6) One last thing ….do NOT and I repeat do not rinse the husk in Coldwater after cooking it’s unnecessary and defeats the whole purpose of this method of superheating the corn. If you’re going to do that just throw it in a pot and boil the flavor away…An experienced person in the kitchen should be able to handle a little bit of heat till they get that husk down where they can grab it as I said above or stick those in plastic corn forks in. If you’re moving fast enough you won’t even notice the heat I can strip these things in seconds.

    7) Now Get about your Culinary biznit!!!! Your maize awaits….

  • Becky Allison

    The corn, when cooked like this, does get extremely hot, but just shuck it under cool water. No problem with it staying hot. Also, OXO makes a great gadget to slice the corn off into a little cup device which can then be emptied into a freezer baggie.

  • Peg

    I cooked 2 ears for 4 1/2 minutes and came out perfect.

  • Myra

    Is it possible to freeze the corn after cooking and shucking?

    • Elise Bauer

      Hi Myra, I guess, though it would probably work better to cut the kernels off the cobs first, before freezing. Easier to defrost.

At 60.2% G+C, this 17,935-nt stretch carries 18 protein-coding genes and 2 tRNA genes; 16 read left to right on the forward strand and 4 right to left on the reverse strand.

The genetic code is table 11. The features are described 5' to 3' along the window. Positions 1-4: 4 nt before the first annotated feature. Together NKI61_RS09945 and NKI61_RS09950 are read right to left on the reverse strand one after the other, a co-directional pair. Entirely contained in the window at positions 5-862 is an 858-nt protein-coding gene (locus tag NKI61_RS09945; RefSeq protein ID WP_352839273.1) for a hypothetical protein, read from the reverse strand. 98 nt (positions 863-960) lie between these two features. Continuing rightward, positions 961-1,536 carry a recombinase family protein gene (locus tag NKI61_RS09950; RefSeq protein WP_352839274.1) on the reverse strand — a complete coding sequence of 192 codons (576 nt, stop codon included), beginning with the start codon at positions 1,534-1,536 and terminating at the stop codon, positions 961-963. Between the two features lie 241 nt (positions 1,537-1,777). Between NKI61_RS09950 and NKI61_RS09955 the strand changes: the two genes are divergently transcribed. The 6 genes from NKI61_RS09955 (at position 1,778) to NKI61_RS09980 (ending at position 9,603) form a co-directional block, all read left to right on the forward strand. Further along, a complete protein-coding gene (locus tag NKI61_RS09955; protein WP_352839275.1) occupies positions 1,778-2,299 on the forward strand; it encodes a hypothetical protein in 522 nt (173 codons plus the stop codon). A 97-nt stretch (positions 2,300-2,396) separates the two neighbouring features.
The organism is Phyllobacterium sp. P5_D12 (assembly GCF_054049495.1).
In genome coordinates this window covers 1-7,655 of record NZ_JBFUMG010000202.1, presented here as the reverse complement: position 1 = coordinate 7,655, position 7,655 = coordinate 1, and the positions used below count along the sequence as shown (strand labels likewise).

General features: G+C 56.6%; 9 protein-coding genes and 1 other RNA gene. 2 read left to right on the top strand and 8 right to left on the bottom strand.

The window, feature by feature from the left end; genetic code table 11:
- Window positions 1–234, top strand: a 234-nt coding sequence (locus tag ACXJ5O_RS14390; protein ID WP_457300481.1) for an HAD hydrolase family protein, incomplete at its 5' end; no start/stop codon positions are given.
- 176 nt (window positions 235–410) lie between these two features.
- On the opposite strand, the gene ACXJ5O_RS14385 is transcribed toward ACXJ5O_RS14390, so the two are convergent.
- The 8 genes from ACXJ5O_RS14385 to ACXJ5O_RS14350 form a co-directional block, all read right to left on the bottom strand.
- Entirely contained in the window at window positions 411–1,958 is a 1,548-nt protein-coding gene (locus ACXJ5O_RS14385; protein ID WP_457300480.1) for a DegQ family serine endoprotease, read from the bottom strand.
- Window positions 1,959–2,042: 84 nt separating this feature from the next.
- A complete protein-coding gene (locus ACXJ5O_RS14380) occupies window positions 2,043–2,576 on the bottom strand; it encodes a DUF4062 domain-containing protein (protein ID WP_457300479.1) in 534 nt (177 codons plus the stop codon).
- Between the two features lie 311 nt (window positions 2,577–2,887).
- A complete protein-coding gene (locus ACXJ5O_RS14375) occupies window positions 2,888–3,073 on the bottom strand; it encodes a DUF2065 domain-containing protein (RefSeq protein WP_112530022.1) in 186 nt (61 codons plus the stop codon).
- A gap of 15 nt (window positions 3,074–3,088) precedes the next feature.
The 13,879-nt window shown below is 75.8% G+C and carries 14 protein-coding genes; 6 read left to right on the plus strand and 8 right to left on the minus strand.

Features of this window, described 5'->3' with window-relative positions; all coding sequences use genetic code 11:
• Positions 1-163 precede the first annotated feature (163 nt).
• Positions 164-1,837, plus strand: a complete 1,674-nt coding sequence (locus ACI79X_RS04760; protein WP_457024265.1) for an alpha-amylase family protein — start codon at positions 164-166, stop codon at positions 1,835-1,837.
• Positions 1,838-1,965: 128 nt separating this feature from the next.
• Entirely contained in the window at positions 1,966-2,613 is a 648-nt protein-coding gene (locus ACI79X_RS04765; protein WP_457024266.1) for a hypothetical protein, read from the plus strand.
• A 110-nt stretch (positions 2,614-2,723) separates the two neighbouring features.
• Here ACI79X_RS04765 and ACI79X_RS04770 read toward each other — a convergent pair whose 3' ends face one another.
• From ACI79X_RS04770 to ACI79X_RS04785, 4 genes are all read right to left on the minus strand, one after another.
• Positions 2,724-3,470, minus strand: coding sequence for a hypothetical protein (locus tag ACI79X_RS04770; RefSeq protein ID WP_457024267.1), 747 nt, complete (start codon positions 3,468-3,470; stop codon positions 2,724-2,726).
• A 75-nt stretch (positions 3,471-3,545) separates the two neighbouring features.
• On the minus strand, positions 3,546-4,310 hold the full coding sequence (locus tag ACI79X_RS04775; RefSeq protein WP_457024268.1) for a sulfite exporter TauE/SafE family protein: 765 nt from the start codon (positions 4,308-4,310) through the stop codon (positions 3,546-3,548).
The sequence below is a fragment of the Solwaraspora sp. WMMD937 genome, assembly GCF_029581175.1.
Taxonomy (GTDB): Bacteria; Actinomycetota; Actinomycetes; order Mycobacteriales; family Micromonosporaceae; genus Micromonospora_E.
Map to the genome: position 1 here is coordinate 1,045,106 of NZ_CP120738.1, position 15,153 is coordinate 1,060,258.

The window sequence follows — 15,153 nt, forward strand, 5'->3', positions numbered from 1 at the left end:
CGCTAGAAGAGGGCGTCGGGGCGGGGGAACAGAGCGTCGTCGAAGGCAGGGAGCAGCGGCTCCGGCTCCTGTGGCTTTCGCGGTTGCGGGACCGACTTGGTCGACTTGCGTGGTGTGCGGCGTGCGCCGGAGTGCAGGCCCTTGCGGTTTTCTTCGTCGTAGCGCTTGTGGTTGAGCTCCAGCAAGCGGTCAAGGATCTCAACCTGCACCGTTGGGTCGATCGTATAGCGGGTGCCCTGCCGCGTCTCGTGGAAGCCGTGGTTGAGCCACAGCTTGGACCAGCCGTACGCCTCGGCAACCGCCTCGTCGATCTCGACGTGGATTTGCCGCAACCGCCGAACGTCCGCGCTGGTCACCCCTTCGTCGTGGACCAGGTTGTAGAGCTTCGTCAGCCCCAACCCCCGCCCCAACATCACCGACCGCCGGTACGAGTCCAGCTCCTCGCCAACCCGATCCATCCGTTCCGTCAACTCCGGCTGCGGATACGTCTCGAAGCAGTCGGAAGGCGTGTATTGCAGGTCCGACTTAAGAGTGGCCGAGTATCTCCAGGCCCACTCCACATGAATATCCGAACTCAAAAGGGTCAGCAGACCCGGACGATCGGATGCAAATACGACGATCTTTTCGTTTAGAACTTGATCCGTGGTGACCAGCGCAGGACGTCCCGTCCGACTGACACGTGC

• Carol Murray

    Just tried this and we had to take a knife and strip the corn off ’cause they were too hot to eat off the cob. Will try less time when we do this again. It certainly is much easier when you are doing just a few.

  • Paul Artis

    Love it and perfect moist and tasteful husk damp!! Thank you for sharing of the video and YES it was less messy and fast!!

  • Elektra Thompson

    Do you mind sharing the wattage of your microwave?

  • Candy

    4 minutes per ear is correct. I’ve cooked 6 ears/24 minutes and all were perfect!

  • Nina Capaccio

    Oops! forget questions about additional ears of corn! I read ENTIRE steps! DUH!!!! :-) 4 minutes per additional corn. Easy peezy…..

    • Elise Bauer

      Hi Nina! It really all depends on your individual microwave. Sometimes you have to experiment to get the timing just right.

  • Nina Capaccio